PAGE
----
10 Years Ago, Johnny Depp Made a Sci-Fi Movie So Bad He Literally Phoned It In

10 Years Ago, Johnny Depp Made a Sci-Fi Movie So Bad He Literally Phoned It In

In 2023, part of the SAG-AFTRA strike was all about actors trying to prevent themselves from getting replaced by AI. But weirdly, 10 years ago, Johnny Depp made a movie in which he replaced himself with an AI on purpose. If you missed Transcendence when it hit theaters on April 18, 2014, what you’ll find is an unintentionally prescient sci-fi flick in which, in an effort to create a cautionary tale about AI, causes star Johnny Depp to be barely present in his own movie.

Transcendence is a bad sci-fi movie, but it’s also a lot of fun to watch today and to think about. Not because the movie was positing anything particularly profound, but because the story feels like it was written 40 years ago, not 10.

Transcendence stars Johnny Depp and Rebecca Hall as a husband-and-wife science duo named Will and Evelyn Caster. Fresh from Iron Man 3 (2013), in which she played a reluctant scientist barely tolerating a belligerent genius, Hall was briefly typecast as essentially the exact same character in Transcendence. To make matters stranger, Transcendence is basically a movie about what would happen if a faux Tony Stark died, and stuck his consciousness into Jarvis. In fact, it’s really too bad that Transcendence wasn’t some kind of MCU project. Had that been the case, the comic-booky world-building of this movie might have been more plausible.

Anyway. The Casters are really great at making money off of tech, and Will Caster is down with all sorts of AI. When an anti-tech extremist group called RIFT (Revolutionary Independence From Technology) shoots Will in the first third of the movie, it’s decided that the only way to save him is to — of course — upload that Depp brain into a computer. From “Spock’s Brain” to 3 Body Problem, this is a time-honored sci-fi trope, and had Transcendence been a 45-minute episode of Black Mirror, this probably would have all been fine. But, even at a breezy two hours, Transcendence feels long, if only because Depp spends the majority of the movie talking to everyone via flatscreens, making him like a bummer version of Max Headroom, or a sad, spiritual sequel to Lawnmower Man 2. How much of this did Johnny Depp film on set? Was Rebecca Hall acting with a flatscreen TV for most of the movie?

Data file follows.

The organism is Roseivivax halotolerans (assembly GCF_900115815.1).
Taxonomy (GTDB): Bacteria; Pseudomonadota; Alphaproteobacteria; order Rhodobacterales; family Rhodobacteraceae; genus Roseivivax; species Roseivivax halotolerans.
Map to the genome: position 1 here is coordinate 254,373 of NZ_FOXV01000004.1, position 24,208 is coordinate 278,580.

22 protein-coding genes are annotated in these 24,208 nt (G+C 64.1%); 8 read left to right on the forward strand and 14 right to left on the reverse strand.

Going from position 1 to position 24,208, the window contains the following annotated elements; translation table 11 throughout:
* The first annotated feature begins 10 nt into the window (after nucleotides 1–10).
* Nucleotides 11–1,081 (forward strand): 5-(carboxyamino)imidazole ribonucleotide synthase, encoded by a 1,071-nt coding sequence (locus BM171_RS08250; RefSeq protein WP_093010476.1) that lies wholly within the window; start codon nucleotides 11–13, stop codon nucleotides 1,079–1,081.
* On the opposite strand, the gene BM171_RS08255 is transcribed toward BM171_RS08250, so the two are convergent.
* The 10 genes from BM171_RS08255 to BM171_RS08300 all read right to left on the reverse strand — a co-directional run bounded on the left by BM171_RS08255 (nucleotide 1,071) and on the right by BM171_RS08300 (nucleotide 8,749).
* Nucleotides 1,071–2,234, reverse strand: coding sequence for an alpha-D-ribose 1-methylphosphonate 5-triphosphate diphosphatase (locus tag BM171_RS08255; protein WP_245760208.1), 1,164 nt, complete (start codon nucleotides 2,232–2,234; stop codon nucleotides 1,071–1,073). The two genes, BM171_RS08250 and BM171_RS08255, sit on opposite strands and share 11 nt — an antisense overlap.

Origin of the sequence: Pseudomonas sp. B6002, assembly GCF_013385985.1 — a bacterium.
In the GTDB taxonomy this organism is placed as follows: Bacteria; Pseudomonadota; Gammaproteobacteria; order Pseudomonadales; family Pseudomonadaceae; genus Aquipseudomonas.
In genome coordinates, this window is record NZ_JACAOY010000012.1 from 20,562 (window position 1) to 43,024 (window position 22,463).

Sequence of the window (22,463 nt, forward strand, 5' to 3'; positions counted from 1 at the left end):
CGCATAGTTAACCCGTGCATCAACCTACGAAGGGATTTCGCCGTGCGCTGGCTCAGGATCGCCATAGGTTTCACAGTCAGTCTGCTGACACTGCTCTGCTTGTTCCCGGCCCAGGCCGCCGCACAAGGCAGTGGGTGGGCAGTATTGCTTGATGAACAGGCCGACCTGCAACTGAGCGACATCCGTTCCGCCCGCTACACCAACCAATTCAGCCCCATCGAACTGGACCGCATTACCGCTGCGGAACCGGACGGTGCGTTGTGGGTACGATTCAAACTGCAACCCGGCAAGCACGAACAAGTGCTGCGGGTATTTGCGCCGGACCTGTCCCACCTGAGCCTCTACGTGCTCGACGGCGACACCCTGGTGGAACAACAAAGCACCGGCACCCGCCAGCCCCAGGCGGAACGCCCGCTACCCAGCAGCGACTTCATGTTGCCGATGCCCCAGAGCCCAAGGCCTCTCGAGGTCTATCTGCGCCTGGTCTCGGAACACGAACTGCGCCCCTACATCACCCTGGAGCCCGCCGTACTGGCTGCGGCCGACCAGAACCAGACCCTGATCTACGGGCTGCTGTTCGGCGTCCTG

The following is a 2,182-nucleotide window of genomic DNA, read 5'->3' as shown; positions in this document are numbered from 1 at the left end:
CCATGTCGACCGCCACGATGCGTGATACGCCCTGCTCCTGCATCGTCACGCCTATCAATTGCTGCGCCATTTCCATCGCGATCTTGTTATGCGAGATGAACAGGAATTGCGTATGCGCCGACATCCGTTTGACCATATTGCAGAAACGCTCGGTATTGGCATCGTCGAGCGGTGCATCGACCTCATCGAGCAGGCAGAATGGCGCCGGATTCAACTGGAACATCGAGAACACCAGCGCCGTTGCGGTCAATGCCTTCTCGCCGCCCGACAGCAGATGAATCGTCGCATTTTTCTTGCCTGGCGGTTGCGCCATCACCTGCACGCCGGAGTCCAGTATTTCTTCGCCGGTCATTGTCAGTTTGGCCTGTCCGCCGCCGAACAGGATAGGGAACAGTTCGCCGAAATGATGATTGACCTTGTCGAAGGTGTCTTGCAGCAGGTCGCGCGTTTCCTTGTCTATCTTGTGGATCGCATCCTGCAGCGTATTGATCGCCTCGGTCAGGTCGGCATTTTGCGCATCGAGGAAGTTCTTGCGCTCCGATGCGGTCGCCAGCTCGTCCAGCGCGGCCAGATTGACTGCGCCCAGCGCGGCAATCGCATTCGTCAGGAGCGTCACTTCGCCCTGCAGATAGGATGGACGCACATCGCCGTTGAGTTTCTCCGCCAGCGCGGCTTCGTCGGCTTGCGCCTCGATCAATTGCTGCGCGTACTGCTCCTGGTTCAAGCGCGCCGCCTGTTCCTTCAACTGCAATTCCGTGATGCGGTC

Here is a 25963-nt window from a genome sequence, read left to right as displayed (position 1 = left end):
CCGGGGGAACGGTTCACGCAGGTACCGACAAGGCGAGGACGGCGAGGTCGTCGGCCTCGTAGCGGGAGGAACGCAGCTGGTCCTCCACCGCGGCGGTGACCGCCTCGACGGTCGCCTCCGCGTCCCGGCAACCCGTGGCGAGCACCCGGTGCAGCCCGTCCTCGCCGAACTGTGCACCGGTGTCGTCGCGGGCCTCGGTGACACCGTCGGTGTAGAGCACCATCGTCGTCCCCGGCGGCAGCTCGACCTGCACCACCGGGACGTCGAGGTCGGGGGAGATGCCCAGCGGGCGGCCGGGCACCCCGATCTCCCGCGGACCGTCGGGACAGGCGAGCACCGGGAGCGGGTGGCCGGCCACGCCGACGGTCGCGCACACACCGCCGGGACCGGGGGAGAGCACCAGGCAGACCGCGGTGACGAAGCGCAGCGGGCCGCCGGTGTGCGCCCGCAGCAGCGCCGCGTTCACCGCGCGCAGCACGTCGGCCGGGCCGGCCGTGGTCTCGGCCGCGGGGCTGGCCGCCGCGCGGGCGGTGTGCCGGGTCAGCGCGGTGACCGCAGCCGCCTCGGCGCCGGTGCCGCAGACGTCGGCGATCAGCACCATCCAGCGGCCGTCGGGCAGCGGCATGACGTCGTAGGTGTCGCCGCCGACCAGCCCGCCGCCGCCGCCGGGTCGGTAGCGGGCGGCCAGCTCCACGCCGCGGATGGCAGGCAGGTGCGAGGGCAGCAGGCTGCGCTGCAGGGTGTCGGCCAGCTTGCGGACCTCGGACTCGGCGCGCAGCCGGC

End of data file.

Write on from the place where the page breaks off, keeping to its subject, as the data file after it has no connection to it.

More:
Surprising no one, Johnny Depp becomes a bargain-basement Bond villain with a cyberpunk twist. He even creates a weird villain hideaway in the middle of the desert, which feels very much like the location of a bunker that Elon Musk would willingly move into in real life. From there, using Borg-like nanotech, Will starts to try and take over the world in the most vague way possible. Because of the man-behind-the-curtain aspect of Depp’s performance, this super-obvious plot point doesn’t really work for the twin reasons that you’re both not worried about his evil plans working out, and equally unconcerned that the “good” characters will stop him.

Rebecca! He’s right behind you! And...he’s a computer!

Warner Bros

In fairness, director Wally Pfister — Christopher Nolan’s cinematographer on The Dark Night trilogy, Inception, and Memento — shoots all of this admirably. Instead, what makes Transcendence so strange is that very deliberate and artful filmmaking was used to tell a phoned-in story about AI. It’s clear that Pfister shot the town of Brightwood on location — and the New Mexico desert lends the third act of the film a degree of Breaking Bad grittiness.

But, in the end, Transcendence is just a movie about a fairly unlikely character doing unlikable things with AI. In 2014, AI fears couldn’t be articulated quite the way they are now, but even so, the use of science fiction ideas about non-biological sentience seems closer to pulp sci-fi that lived in the shadow of Asimov. Hell, even the AI of Asimov and Philip K. Dick have more nuance than Transcendence.

That said, Transcendence did get one thing right about the rise of tech bros and runaway AI. Will Caster was an a**hole before he got uploaded into his AI creation. And he was an even bigger a**hole later. All AI did was give him a bigger platform.

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